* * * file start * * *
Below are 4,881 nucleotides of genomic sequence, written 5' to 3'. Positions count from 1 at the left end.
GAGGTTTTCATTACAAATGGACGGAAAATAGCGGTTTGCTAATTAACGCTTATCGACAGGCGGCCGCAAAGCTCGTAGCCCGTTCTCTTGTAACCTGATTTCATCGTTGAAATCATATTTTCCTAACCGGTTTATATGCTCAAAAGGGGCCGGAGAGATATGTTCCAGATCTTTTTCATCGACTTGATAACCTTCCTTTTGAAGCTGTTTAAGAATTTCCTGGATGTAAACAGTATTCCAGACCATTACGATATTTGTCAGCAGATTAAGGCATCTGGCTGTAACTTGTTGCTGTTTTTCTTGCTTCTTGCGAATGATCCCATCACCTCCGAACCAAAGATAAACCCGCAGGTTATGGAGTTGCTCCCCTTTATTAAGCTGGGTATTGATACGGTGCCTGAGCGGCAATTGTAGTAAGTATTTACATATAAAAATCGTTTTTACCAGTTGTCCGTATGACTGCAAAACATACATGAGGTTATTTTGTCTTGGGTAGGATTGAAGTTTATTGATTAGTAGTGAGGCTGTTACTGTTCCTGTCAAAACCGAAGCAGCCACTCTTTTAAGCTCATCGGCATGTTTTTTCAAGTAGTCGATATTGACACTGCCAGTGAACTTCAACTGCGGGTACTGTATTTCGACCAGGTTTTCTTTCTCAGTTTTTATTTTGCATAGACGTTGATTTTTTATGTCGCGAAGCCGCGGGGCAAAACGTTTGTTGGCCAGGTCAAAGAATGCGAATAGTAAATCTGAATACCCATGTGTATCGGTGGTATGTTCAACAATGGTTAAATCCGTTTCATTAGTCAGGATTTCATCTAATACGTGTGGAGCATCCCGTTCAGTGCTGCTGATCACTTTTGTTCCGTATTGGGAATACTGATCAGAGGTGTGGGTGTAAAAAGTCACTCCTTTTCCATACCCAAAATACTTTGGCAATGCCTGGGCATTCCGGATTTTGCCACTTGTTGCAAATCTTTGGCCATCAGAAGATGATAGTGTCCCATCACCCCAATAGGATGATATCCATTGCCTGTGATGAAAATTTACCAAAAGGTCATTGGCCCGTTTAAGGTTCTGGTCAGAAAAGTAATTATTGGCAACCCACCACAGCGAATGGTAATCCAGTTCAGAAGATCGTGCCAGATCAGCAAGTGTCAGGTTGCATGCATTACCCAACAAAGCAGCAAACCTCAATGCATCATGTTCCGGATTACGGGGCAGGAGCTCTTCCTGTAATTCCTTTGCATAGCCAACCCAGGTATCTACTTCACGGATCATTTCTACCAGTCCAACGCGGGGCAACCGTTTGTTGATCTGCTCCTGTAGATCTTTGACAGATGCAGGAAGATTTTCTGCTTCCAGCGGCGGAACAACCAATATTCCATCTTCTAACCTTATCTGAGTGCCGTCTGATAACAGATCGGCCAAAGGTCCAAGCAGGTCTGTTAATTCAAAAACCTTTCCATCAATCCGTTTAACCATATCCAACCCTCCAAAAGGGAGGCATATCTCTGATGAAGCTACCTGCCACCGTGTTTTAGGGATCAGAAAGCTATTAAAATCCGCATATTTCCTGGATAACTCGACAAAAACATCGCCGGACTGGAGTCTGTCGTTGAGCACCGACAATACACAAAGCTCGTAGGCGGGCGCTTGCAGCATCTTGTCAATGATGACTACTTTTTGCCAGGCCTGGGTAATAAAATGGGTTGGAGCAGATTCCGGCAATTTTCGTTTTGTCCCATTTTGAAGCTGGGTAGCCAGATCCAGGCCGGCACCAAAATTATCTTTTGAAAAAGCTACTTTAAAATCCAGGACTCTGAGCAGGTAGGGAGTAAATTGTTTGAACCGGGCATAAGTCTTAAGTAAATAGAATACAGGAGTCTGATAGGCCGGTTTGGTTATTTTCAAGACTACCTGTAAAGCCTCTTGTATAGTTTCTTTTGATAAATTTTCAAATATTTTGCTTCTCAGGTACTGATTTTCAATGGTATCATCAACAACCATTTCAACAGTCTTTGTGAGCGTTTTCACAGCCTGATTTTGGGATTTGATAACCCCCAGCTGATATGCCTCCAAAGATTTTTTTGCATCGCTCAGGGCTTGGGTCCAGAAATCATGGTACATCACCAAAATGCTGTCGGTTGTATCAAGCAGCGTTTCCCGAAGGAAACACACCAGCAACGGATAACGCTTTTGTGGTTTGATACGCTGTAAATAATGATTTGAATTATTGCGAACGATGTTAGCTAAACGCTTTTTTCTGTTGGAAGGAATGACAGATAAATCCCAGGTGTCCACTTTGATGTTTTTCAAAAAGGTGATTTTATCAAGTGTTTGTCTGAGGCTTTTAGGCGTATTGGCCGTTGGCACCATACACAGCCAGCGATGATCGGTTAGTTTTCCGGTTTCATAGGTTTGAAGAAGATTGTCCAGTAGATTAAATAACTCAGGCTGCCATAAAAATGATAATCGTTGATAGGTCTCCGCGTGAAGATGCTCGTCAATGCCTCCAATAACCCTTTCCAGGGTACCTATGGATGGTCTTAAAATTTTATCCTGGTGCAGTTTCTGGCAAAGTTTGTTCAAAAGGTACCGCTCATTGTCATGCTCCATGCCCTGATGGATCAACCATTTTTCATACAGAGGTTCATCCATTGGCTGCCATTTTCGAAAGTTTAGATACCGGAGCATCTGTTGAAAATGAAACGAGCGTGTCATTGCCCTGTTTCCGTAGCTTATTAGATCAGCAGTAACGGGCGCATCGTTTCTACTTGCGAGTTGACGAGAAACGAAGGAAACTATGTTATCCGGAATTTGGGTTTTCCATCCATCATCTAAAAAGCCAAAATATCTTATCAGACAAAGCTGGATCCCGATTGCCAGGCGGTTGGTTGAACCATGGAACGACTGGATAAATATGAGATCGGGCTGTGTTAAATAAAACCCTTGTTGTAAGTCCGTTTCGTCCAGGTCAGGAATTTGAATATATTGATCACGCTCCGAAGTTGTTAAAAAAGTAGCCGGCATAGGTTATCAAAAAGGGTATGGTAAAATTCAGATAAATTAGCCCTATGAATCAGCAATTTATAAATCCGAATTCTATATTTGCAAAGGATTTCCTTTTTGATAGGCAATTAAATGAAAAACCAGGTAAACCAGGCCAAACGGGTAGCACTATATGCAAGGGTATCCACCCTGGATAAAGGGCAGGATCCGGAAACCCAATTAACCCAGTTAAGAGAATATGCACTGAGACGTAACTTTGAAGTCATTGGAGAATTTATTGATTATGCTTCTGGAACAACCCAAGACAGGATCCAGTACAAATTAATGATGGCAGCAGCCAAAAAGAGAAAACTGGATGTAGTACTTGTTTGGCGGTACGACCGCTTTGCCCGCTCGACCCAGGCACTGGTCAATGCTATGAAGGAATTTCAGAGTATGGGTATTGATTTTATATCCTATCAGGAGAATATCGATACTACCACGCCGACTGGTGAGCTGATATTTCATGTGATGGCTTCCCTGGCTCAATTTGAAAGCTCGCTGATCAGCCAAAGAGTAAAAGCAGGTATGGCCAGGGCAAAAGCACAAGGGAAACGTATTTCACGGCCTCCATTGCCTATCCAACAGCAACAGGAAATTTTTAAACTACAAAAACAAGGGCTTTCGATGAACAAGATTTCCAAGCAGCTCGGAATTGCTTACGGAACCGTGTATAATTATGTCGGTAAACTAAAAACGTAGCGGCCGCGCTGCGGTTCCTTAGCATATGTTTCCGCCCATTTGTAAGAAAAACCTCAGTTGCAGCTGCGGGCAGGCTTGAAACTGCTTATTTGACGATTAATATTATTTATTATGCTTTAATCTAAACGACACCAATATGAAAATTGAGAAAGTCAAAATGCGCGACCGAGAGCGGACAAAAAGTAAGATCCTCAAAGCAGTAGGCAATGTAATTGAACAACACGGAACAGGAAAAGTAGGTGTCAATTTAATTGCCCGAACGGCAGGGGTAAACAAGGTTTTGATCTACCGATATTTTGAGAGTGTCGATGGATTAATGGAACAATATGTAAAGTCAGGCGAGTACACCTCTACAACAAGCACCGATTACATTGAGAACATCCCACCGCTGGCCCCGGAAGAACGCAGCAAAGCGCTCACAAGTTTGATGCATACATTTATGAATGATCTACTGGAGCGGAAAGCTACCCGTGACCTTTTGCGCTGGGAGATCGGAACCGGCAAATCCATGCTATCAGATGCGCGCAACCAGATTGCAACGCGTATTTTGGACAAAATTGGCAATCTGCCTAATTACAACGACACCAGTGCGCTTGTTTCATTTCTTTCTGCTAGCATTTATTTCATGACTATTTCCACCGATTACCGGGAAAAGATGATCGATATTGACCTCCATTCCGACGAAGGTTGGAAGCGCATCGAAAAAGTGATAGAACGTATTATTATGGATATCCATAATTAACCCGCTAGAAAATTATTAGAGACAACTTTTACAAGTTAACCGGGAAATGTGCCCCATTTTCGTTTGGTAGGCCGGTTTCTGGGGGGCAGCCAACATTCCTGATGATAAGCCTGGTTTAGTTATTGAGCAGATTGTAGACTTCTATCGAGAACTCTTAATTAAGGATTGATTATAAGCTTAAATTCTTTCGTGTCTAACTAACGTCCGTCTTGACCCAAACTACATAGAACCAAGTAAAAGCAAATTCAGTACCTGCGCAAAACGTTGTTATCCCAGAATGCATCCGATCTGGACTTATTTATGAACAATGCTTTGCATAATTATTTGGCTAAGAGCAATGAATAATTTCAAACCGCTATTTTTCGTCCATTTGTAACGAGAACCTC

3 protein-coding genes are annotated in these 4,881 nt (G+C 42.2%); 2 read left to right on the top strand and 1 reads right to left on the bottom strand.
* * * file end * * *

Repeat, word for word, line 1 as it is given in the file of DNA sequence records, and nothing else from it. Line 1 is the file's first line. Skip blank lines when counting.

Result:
Below are 4,881 nucleotides of genomic sequence, written 5' to 3'. Positions count from 1 at the left end.